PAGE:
Why Aperol sales are going through the roof

Aperol sales are continuing to surge around the world – including Australia – following the bright orange aperitif playing a starring role in The White Lotus.

Actors were seen sipping Aperol Spritzes throughout the show’s second season via a product placement deal facilitated by influencer marketing, brand entertainment and product placement company BENlabs, which Campari says boosted the sales of Aperol by 50%.

Season two of the HBO hit took place in a Sicilian resort, with a backdrop of gorgeous beaches and lush Italian countryside. American viewers were intrigued and Reddit was inundated with people wanting to know more about the bright orange drink.

As Campari explains, the perfect Aperol Spritz serve is three parts of Prosecco, two parts of Aperol, one part soda and a slice of orange. A splash of celebrity cache doesn’t hurt either …

“If you look at White Lotus, which is a key Netflix TV series, you’ll see so many orange glasses – the Aperol perfect serve throughout every single show. That clearly is having an impact,” said Campari Group CEO Robert Kunze-Concewitz in an analyst call.

(Aperol isn’t the only thing see a boost from what has been dubbed as The White Lotus effect. According to the travel app Hopper, searches for Sicily flights and hotels increased by 50% during the time the show aired.)

Aperol was invented by two Italian brothers in 1919 as a means to combat the heat and humidity of the summer months. In the immediate post-war period and in later years, Aperol became hugely popular all over Italy.

Its popularity outside Italy only began to surge about seven years ago.

The brand now represents 26% of Campari’s sales and grew by almost a third at 32.4% in the first half of 2023. The US was up a whopping 122.5%; Italy grew by double digits at 18%; Germany, the third largest market, grew by 22%; and France by 27.5%. The UK, Spain, Canada, Australia and all the other European markets also grew by double digits. 

Aperol Spritz RTD sales were also up double digits at 10.6% in the first half of 2023.

Kunze-Concewitz said trialling at events such as Coachella in the US was paying off. Coachella is an annual music and arts festival held in the Coachella Valley in California. It is one of the largest and most popular music festivals in the world and has become a cultural phenomenon since its first edition in 1999.

Campari created an Aperol Piazza for the event – a pop-up bar inspired by traditional Italian town squares.

Cosmopolitan declared it the “unofficial, official drink of the hot weather season”.

“We get liquid to lips and we know that once we do that, then they become converts,” Kunze-Concewitz said. “This brand is becoming very, very meaningful, and it’s starting to get to a tipping point [in the US].”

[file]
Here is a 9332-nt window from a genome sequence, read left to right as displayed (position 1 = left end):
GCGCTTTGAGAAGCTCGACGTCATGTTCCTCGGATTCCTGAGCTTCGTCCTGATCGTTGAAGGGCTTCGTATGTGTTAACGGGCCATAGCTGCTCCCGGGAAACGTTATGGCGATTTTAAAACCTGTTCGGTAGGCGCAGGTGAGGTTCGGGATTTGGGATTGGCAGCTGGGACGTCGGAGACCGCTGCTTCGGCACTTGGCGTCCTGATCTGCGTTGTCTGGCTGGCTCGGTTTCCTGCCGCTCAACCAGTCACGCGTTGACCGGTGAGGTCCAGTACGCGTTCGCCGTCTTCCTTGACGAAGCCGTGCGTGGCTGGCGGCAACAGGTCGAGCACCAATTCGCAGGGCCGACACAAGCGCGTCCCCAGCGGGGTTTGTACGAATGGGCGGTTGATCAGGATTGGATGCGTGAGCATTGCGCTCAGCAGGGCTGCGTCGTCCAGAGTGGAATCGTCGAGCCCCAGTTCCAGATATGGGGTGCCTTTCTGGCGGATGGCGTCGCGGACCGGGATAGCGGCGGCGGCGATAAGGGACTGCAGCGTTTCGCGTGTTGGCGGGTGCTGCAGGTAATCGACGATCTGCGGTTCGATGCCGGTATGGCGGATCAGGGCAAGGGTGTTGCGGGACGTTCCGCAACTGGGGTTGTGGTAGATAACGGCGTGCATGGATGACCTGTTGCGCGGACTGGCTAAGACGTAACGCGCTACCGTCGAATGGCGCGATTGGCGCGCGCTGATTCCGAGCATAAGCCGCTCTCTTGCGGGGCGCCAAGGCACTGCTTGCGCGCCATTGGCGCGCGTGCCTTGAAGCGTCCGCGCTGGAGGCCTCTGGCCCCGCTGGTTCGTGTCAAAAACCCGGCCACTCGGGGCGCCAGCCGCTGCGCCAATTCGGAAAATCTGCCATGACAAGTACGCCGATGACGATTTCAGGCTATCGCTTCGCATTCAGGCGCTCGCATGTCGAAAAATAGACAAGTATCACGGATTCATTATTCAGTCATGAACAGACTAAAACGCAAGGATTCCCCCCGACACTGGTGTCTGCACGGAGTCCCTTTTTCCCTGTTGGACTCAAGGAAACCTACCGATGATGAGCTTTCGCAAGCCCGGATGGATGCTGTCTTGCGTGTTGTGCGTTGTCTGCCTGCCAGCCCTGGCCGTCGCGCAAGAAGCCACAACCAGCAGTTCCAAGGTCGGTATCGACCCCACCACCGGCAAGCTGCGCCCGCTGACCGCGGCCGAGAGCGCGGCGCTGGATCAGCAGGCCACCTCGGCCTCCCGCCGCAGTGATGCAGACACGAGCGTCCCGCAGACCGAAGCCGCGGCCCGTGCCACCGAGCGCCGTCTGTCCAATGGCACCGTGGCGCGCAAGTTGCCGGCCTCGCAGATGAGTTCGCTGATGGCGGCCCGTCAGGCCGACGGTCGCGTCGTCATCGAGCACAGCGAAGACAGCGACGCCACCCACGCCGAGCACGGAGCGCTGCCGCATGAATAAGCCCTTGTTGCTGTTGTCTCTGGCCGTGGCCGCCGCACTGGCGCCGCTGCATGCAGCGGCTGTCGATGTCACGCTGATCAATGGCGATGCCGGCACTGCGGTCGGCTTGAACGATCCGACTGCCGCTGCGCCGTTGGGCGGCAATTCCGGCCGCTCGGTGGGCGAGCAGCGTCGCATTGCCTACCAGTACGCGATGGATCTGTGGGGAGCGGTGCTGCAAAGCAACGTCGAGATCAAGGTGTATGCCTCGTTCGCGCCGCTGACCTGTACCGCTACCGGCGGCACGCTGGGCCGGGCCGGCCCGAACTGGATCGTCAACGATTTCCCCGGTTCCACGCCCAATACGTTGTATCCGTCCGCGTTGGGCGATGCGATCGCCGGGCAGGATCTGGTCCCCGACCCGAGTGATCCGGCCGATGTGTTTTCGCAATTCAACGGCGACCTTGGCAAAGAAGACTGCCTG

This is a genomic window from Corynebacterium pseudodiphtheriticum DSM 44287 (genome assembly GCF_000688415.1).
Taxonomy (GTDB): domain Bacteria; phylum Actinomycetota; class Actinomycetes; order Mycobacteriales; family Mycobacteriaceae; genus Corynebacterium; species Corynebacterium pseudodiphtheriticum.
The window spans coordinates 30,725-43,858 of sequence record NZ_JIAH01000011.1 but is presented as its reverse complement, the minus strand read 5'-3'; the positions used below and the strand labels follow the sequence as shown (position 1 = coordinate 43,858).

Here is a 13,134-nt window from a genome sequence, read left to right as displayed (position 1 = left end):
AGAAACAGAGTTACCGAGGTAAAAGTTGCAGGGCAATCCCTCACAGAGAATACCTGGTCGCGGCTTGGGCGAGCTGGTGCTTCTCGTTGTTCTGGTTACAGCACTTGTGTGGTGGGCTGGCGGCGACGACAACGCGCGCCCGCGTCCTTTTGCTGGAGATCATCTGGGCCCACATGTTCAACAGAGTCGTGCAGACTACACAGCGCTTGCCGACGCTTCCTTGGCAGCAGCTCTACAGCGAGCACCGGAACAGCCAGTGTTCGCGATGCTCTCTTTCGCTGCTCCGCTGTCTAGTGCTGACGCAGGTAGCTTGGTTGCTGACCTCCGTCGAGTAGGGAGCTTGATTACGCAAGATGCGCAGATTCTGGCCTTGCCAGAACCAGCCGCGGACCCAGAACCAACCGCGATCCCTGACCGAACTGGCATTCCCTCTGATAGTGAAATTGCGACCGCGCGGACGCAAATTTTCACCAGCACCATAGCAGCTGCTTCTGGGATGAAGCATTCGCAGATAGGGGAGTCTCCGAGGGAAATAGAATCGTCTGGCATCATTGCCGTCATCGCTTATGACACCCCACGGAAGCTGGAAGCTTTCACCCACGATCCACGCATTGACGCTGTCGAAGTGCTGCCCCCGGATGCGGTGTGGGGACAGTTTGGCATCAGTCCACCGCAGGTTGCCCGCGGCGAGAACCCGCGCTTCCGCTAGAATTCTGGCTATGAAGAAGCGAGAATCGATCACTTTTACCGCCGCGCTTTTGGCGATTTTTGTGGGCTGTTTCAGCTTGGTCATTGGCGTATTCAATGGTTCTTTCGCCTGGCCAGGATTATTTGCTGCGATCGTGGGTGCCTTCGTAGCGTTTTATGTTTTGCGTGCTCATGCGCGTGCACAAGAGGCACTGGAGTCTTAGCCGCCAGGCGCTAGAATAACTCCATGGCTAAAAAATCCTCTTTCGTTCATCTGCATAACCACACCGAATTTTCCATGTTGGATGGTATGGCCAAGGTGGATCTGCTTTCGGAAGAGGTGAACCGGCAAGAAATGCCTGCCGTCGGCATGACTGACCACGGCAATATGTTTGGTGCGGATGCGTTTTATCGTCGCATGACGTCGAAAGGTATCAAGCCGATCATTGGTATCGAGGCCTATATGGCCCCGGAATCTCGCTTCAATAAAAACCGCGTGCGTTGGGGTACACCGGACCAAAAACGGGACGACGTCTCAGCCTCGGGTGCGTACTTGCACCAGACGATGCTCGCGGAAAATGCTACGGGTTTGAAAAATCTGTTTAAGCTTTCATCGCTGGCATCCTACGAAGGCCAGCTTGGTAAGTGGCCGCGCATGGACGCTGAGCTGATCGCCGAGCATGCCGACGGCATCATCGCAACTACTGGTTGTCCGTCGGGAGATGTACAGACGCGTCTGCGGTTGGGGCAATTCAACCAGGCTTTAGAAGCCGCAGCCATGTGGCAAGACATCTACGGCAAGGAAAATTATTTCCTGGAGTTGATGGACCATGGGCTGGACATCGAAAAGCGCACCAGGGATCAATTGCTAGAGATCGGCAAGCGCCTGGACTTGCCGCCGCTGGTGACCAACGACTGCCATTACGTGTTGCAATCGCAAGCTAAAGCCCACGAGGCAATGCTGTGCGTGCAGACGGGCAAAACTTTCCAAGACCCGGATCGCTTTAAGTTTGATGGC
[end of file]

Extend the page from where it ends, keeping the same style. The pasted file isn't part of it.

The power of celebrities has been helping to raise Aperol’s profile for the past few years. Reese Witherspoon featured the liqueur on her Instagram account, mixing a cocktail containing Aperol in her kitchen, while David Beckham sipped them while on a skiing holiday.

“We’d like to thank David Beckham for actually posting – voluntarily posting, I might underline, three or four great posts last week enjoying Aperol Spritz in a French premium skiing resort,” Kunze-Concewitz noted at the time.

Asia Pacific leads sales for Campari

Overall, Campari Group enjoyed strong organic sales growth of +14.2% in the first half, driven by aperitifs, tequila and premium bourbon, boosted also by pricing.

The Asia Pacific may be Campari’s smallest region, only making up 7% of its sales, but it was the fastest-growing in the first half of 2023, up 26.2%.

Australia, the largest market in the Asia Pacific, was up 7.5% during the period, accelerating in the second quarter by 10.1%, largely led by Wild Turkey ready-to-drink thanks to the recovery in shipments as well as strong momentum in bourbon and Aperol.

“Looking at the remainder of 2023, we remain confident of the positive business momentum across key brand-market combinations, reflecting business seasonality and expected normalisation in volume growth, thanks to strong brand equity and continued strength in the on-premise,” Kunze-Concewitz said.

“Regarding margins, we expect the trends to reflect the sales mix evolution, different comparison bases for pricing effects as well as the initial easing effects on input costs inflation, alongside the phasing of A&P and continued sustained investments to strengthen the Group’s commercial capabilities.

“In the medium term, we remain confident of continuing to deliver strong organic topline and margin expansion
leveraging mix improvement as well as input cost inflation normalisation.”

The Aperol Spritz opportunity in Australia

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